Cloud Nothings, ‘Here and Nowhere Else’ (Carpark)
On 2012’s “Attack on Memory,” Cloud Nothings came off like impressionable young men who heard The Wipers’ Northwest punk classic “Youth of America,” from 1981, and tried to write their own version the same week.
While it sounded amazing — as Steve Albini recordings do — it was an awkward look, like a kid trying on his father’s too-big workclothes.
But “Here and Nowhere Else,” out Tuesday, fits just right. It’s the Cleveland trio’s fourth full-length — and first great one.
22-year-old singer-songwriter-guitarist Dylan Baldi’s distorted, downstroked riffs continue to mine ‘80s and ‘90s indie and punk traditions, but in more streamlined ways than before.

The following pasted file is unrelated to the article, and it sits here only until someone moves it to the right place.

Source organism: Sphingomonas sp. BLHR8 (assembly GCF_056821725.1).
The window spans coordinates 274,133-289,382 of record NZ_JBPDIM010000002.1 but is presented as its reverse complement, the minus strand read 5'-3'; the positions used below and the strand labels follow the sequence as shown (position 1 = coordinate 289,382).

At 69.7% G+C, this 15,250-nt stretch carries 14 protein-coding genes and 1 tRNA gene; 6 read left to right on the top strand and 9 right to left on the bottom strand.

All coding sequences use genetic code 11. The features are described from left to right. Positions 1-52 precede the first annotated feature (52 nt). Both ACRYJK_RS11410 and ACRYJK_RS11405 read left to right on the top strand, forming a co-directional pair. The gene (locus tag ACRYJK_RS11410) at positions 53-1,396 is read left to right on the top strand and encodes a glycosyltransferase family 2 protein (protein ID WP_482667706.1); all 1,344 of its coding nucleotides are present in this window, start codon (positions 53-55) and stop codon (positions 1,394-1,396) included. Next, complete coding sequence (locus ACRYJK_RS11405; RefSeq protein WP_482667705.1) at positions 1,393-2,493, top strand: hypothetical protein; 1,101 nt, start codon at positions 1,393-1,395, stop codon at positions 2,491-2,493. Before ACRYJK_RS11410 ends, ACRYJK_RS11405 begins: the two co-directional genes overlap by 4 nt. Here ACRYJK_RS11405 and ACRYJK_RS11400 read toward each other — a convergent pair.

His bandmates, too, have tightened up. Locked in with T.J. Duke’s simple but proficient basslines, not-so-secret weapon Jayson Gerycz reels off volcanic fills with a hardcore drummer’s physicality and a jazzman’s grace. He’s high in the mix, and for good reason.
Nearly every verse is memorable enough to be a chorus, especially on A-sides “Now Hear In,” “Psychic Trauma” and the fiery “Just See Fear,” below. The last track, “I’m Not Part of Me,” is the catchiest of all, making a case for flipping the record and beginning again.
Grizzled listeners may approach Cloud Nothings’ millennial angst with some skepticism, but they’ll discover that what the band lacks in profundity, it makes up for with melody and urgency.
As for those closer to Baldi’s age — or fans of punkish pop, in general — here’s your new favorite album.